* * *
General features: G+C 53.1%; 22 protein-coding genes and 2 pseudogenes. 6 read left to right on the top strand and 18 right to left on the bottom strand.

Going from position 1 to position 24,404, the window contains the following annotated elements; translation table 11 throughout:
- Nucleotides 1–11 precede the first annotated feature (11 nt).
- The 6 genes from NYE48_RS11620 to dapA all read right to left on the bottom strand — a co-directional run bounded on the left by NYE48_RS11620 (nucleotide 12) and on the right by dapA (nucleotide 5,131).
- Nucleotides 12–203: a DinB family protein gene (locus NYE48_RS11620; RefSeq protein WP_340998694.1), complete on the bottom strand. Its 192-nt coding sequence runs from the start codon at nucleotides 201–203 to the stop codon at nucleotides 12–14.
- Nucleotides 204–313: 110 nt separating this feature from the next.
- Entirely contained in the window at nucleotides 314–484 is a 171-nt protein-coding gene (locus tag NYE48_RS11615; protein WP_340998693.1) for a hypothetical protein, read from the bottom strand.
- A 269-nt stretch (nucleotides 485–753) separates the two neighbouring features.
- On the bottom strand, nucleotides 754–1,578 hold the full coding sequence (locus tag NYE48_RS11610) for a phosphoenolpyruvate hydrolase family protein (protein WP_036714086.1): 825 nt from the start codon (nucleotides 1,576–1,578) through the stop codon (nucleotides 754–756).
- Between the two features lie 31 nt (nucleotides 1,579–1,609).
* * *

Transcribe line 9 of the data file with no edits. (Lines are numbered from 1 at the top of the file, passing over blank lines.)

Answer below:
- On the bottom strand, nucleotides 754–1,578 hold the full coding sequence (locus tag NYE48_RS11610) for a phosphoenolpyruvate hydrolase family protein (protein WP_036714086.1): 825 nt from the start codon (nucleotides 1,576–1,578) through the stop codon (nucleotides 754–756).